The experiences of ZikAR cannot easily be described: They belong to a level of reality beyond the mind, to a dimension of unity in which everything is merged, where the mind cannot get a foothold. In this stage of emptiness, we begin to experience our true nature which is a state of oneness: we are what we experience.
His light may be compared to a niche
wherein is a lamp
the lamp in a glass
the glass as it were a glittering star
kindled from a Blessed tree
an olive that is neither of the East nor of the West
whose oil would almost shine forth
though no fire touches it
light upon light
— LIGHT SURA (QUR'AN 24:35)
There is a Sufi saying that the disciple has to become “less than the dust at the feet of the teacher.” We have to be ground down until there is nothing left, just a speck of dust to be blown hither and thither by the wind of the spirit. Only when we have lost our sense of self, the values of the ego, can we carry the sweet fragrance of the divine, as described in the words of a Persian song
Why are you so fragrant, oh dust?
I am a dust people tread upon,
But I partake of the fragrance of the courtyard of a Saint.
It is not me, I am just ordinary dust
For the heart meditation, as long as the body is relaxed the physical position does not
matter: one can sit or even lie down.
POLISHING THE HEART
In my teacher’s room we meditated, had tea and cookies, and listened and talked. My teacher would speak about her sheikh, about the power and beauty of his presence, and about the desire for truth that lies hidden within the heart.
She shared with us the passion with which she lived this primal desire and pushed us to live what was deepest within us.
There was little form or structure to these weekly meetings; we meditated in silence and then just sat together, sometimes in silence, often in discussion.
Later I came to realize that our way of meeting—just being together, in silence and also in discussion, talking about the path—is an essential feature of the tradition.
DHIKR AND REMEMBRANCE
Along with meditation, psychological inner work, dreamwork, and being together with other wayfarers, the other central practice of this path is a silent dhikr. The dhikr is the repetition of a sacred word or phrase. It can be the shahâda, “Lâ ilâha illâ llah” (There is no God but God), but it is often one of the names or attributes of God.
The dhikr we were given is ninety-nine names Allâh, contains all His divine attributes.
The heart meditation may appear very simple, but it works as a catalyst, accelerating the process of inner transformation, bringing one’s darkness to the surface, where it has to be confronted and accepted. The rejected and unacknowledged parts of one’s psyche have to be acknowledged, “given a place in the sun.”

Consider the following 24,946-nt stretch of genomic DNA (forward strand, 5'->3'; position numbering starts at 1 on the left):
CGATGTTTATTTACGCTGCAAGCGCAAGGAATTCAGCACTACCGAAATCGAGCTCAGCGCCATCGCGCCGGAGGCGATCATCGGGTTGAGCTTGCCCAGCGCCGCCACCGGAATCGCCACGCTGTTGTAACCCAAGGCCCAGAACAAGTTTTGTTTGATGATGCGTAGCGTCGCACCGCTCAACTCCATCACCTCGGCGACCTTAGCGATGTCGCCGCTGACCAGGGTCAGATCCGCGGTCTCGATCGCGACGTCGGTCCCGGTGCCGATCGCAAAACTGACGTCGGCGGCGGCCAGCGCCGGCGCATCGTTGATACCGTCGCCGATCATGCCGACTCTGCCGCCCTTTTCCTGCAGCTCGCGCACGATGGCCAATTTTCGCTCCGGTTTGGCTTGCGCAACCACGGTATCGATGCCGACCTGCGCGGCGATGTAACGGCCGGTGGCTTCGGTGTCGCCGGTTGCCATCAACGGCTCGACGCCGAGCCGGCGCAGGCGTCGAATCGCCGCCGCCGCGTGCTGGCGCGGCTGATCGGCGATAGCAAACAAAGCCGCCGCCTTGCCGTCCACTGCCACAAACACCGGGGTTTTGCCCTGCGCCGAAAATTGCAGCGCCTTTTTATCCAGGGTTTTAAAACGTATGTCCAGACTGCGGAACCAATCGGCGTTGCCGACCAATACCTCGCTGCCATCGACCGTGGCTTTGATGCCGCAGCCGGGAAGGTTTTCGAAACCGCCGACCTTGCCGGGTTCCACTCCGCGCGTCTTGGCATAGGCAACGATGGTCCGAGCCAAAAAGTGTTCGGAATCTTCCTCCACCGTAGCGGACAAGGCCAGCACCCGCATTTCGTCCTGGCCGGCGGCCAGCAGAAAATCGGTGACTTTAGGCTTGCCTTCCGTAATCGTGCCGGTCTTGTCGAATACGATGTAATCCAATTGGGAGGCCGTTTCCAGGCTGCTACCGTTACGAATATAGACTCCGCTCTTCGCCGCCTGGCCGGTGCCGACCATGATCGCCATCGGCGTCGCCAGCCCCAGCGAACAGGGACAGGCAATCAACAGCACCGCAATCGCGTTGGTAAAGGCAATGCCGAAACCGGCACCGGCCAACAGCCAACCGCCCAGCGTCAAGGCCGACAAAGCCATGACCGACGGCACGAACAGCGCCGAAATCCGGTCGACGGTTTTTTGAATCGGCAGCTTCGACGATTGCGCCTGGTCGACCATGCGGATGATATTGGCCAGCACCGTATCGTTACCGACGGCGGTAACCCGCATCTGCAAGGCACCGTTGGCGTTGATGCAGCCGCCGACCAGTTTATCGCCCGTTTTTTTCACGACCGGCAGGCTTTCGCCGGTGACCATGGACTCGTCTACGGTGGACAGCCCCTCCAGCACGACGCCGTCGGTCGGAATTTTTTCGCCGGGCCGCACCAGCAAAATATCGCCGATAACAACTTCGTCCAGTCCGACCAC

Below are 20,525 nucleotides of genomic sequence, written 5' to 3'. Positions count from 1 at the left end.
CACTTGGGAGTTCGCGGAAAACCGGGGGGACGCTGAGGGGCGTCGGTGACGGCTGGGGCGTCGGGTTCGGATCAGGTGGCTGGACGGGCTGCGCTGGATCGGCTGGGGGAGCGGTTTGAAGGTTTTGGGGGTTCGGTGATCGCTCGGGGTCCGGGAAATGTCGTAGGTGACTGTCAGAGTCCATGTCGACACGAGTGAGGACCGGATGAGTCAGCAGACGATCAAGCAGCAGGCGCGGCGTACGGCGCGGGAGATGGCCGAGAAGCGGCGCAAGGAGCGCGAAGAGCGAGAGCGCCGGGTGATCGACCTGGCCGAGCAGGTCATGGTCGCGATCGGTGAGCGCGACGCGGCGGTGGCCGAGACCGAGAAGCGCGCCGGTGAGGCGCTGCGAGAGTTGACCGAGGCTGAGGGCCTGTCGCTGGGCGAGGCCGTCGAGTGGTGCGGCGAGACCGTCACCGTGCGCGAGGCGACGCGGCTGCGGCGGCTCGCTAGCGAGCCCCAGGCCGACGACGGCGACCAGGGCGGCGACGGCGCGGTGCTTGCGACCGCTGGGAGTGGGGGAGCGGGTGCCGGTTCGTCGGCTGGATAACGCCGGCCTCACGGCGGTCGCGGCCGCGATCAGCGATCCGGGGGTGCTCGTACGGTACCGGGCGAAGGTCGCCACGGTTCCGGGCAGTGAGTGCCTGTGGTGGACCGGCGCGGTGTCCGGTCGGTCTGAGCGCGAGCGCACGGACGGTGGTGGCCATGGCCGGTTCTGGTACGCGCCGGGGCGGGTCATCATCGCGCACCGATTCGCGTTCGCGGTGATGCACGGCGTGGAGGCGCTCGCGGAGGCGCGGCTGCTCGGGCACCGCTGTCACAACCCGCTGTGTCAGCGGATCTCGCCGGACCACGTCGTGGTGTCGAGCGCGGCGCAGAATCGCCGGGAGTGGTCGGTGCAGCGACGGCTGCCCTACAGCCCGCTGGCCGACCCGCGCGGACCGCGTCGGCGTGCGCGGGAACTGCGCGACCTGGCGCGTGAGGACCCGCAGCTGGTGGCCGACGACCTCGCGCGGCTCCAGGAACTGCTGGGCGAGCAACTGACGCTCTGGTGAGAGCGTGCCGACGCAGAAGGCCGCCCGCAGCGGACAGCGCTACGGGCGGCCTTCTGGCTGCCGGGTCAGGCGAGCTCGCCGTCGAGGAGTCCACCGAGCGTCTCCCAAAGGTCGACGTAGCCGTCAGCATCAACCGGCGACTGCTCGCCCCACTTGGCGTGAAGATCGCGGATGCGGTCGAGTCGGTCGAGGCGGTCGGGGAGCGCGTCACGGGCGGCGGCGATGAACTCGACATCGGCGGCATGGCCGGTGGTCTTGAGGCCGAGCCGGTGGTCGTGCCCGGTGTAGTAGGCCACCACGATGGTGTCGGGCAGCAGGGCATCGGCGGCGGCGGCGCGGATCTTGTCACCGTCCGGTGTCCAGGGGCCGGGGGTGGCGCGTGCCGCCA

Sahl said to one of his disciples: “Try to say continuously for one day: ‘Allâh! Allâh! Allâh!’ and do the same the next day and the day after, until it becomes a habit.” Then he told him to repeat it at night also, until it became so familiar that the disciple repeated it even during his sleep.
Then Sahl said, “Do not consciously repeat the Name any more, but let your whole faculties be engrossed in remembering Him!” The disciple did this until he became absorbed in the thought of God. One day, a piece of wood fell on his head and broke it. The drops of blood that dripped to the ground bore the legend, “Allâh! Allâh! Allâh!”[
But for the Sufi, the name Allâh also points beyond all His attributes. According to an esoteric Sufi tradition, the word Allâh is composed of the article al, and lâh, one of the interpretations of which is “nothing.” Thus the word Allâh can be understood to mean “the Nothing.” The fact that His greatest name contains the meaning “the Nothing” has great significance, because for the mystic the experience of Truth, or God, beyond all forms and attributes, is an experience of Nothingness.
There is nothing but Nothingness. . . Nothingness because the little self (the ego) has to go. One has to become nothing. Nothingness, because the higher states of consciousness represent nothingness to the mind, for it cannot reach there. It is completely beyond the range of perception. Complete comprehension on the level of the mind is not possible, so one is faced with nothingness. And in the last, most sublime, sense, it is to merge into the Luminous Ocean of the Infinite.
Thus, the name Allâh contains the essence of all Sufi teaching: to become nothing, to become annihilated in Him, so that all that remains is His Infinite Emptiness.
One of the mysteries of the path is that this Emptiness, this Nothingness, loves you. It loves you with an intimacy and tenderness and infinite understanding beyond imagining; it loves you from the very inside of your heart, from the core of your own being.
It is not separate from you.
Sufis are lovers and the Nothingness is the Greatest Beloved in whose embrace the lover completely disappears.
This is the path of love; it is the annihilating cup of wine which His lovers gladly drink, as in the words of Rumi:
I drained this cup:
there is nothing, now,
but ecstatic annihilation.
In saying the dhikr, repeating His name silently on the breath—“Al” on the out-breath, “lâh” on the in-breath—we remember Him.
With each cycle of the breath, we return to the inner essence of the heart and live the remembrance of our love form Him. Practising the dhikr as constantly as we can, we bring this mystery into our daily lives.
Lying awake at night we can silently repeat His name----when our mind is free enough to remember Him again, we rejoice once more in repeating the name of the One we love.
But with practice, the dhikr becomes a natural, almost automatic part of our breath, and then no moment is wasted; every breath aligns our attention with Him.
And over time our whole coming to participate in this attention. By repeating His name, we remember Him not just in the mind but in the heart; finally there comes the time when every cell of the body repeats His name.
It is said, “First you do the dhikr and then the dhikr does you.” The name of God becomes a part of our unconscious and sings in our bloodstream.